Saturday May 25, 2019

Stem Cell Transplant Shows Promise For AIDS Treatment: Study

The doctors stressed the need for proper guidelines around the new treatment, which, if proved successful in more cases, could change lives of millions of people

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School girls light candles in the shape of a ribbon during a HIV/AIDS awareness campaign ahead of World Aids Day, in Ahmedabad, India, Nov. 30, 2016. (VOA)

Although the news of a second person being cured of HIV through stem cell transplant is exciting and may pave the way for future treatments, experts say the treatment may not work in case of all patients infected with the AIDS causing virus.

“The Human Immunodeficiency Virus (HIV) attacks and weakens the immune system, reducing its ability to fight diseases or infections,” Girish Badarkhe, Haematologist at HCG Cancer Centre, Bengaluru, told IANS.

“The stem cell transplant primarily involves reprogramming the immune system to be HIV-resistant. But there a small percentage of people who are naturally resistant to HIV infection due to rare genetic mutations known as CCR5-delta 32,” he stressed.

According to a study published in the journal Nature, a man in London, who prefers to remain anonymous, was treated with stem cell transplants from donors with CCR5-delta 32 mutation. It made him resistant to HIV, just like the first cured case of Timothy Ray Brown, better known as the “Berlin patient”, a decade ago.

The London man was diagnosed with HIV infection in 2003 and was put on anti-retroviral therapy in 2012. He was later diagnosed with advanced Hodgkin’s lymphoma, cancer of the immune system.

After undergoing chemotherapy, he underwent a stem cell transplant in 2016 and also continued with anti-retroviral drugs for 16 months.

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Scientists have been searching for a cure for HIV/AIDS for close to 40 years. The director of UNAIDS called news that a man in London has been functionally cured of HIV a “breakthrough.” VOA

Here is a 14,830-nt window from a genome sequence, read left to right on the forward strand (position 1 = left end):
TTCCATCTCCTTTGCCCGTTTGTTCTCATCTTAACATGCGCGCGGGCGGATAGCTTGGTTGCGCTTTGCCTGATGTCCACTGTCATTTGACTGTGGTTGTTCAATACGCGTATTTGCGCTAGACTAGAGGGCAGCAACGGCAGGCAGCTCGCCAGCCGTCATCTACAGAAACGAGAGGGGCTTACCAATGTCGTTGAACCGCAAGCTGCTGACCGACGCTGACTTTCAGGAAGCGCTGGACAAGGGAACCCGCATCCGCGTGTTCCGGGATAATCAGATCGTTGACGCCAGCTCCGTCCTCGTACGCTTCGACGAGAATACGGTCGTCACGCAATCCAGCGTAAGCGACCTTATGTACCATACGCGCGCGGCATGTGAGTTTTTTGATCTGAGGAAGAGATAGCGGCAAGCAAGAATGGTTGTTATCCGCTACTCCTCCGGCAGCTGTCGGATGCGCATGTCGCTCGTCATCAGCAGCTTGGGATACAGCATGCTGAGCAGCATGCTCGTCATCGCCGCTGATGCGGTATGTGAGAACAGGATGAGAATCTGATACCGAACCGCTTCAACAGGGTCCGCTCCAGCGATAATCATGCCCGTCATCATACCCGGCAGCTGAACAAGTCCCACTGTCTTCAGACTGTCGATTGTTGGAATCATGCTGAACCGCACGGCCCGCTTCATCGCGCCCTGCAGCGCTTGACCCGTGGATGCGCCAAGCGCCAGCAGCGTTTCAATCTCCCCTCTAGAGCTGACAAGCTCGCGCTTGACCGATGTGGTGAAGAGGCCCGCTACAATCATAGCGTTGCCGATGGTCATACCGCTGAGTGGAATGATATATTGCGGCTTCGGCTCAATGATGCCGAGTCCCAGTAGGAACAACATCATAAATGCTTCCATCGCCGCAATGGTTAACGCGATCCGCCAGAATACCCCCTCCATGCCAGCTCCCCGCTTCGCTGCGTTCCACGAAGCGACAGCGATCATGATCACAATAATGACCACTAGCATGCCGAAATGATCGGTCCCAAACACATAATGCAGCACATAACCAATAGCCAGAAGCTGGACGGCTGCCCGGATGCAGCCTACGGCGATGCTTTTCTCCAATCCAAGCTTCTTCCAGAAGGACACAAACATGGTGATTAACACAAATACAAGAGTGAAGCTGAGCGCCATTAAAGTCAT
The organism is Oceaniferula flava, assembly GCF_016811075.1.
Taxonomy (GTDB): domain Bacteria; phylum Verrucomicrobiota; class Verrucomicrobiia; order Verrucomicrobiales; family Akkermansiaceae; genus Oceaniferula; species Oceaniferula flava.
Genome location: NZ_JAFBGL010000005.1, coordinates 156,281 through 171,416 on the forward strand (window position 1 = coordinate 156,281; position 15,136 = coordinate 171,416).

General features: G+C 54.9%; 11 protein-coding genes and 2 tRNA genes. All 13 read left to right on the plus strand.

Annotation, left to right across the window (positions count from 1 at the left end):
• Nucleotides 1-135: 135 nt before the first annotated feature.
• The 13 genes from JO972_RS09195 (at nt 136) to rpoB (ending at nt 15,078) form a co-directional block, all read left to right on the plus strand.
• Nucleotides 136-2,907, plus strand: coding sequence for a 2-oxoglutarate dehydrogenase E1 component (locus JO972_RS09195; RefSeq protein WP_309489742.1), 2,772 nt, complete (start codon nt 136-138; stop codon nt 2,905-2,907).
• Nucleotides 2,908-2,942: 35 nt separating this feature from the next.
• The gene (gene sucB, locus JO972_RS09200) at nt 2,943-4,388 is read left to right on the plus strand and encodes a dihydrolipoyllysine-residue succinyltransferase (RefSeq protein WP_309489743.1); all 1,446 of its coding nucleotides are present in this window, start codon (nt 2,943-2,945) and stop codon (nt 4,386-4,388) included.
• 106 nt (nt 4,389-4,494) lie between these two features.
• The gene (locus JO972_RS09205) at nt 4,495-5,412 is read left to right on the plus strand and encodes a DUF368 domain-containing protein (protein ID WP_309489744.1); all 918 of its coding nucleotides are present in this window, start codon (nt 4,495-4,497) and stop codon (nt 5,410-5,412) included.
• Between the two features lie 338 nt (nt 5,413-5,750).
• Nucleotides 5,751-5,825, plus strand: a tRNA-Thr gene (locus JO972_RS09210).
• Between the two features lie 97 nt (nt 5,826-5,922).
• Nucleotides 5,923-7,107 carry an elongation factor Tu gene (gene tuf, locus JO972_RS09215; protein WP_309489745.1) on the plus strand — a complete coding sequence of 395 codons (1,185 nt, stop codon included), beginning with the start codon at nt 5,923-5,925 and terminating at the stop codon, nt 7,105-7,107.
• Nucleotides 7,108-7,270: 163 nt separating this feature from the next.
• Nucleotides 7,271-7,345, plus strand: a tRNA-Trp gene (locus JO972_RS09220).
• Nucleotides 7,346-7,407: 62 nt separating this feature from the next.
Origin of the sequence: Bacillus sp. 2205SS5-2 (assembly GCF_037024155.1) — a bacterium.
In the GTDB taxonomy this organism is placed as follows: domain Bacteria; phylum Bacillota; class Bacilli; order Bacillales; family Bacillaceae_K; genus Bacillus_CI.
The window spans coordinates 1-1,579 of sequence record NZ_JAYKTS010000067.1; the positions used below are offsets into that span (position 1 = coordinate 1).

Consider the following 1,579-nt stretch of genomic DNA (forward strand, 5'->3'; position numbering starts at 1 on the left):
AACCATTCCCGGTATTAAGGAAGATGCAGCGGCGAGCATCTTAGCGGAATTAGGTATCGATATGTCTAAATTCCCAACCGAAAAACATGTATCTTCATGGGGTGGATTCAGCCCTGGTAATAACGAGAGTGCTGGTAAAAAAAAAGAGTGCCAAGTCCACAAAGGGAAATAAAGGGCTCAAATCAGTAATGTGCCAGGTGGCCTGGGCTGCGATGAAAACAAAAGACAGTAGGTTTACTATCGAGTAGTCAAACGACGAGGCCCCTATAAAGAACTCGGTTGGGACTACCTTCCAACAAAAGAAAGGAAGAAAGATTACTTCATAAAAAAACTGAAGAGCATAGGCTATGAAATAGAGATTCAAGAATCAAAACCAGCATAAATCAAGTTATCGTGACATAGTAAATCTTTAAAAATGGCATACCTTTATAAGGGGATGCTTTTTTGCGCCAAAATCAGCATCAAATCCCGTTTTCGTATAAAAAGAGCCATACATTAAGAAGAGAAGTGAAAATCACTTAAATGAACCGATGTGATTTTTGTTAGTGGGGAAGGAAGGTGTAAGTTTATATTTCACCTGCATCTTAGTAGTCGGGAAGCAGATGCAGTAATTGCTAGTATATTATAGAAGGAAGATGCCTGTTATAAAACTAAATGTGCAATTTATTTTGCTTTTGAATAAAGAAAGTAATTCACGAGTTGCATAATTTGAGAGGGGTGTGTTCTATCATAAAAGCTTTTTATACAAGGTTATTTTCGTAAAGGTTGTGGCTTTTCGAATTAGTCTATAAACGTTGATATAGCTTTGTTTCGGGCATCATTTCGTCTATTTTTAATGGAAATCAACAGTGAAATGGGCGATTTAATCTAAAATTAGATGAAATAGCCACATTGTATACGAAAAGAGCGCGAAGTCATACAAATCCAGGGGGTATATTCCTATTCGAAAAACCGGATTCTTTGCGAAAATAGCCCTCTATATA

He did not experience HIV rebound, during the 18 months he did not take anti-viral medication.

“While the development is exciting, it cannot be applied to a normal HIV patient who can be treated with the regular anti-retroviral drugs, as the London man was also suffering from cancer of the immune system,” Badarkhe said.

“Stem cell transplants are an established treatment, particularly for blood related cancer with 70 per cent success rate. “In this case, he got cured both from cancer as well as the AIDS,” Badarkhe said.

Globally, 36.9 million people were living with HIV in 2017. With an HIV prevalence of 0.26 per cent in the adult population, India has an estimated 2.1 million people with HIV, shows UNAIDS data.

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“Besides, the stem cell therapy is also linked to increased death risks and is also not cost-friendly,” Badarkhe said.

However, experts are enthusiastic about the promise that the cure of the London patient showed.

“It is a positive news. But there is a need for more scientific facts and evidence to be established,” V. Sam Prasad, Country Programme Director at AIDS Healthcare Foundation India, told IANS.

The doctors stressed the need for proper guidelines around the new treatment, which, if proved successful in more cases, could change lives of millions of people. (IANS)

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Uganda Remembers AIDS Victims by Marking ‘International AIDS Candlelight Memorial Day’

According to the Uganda AIDS Commission, the country records 50,000 new infections annually, about one-third of them being young people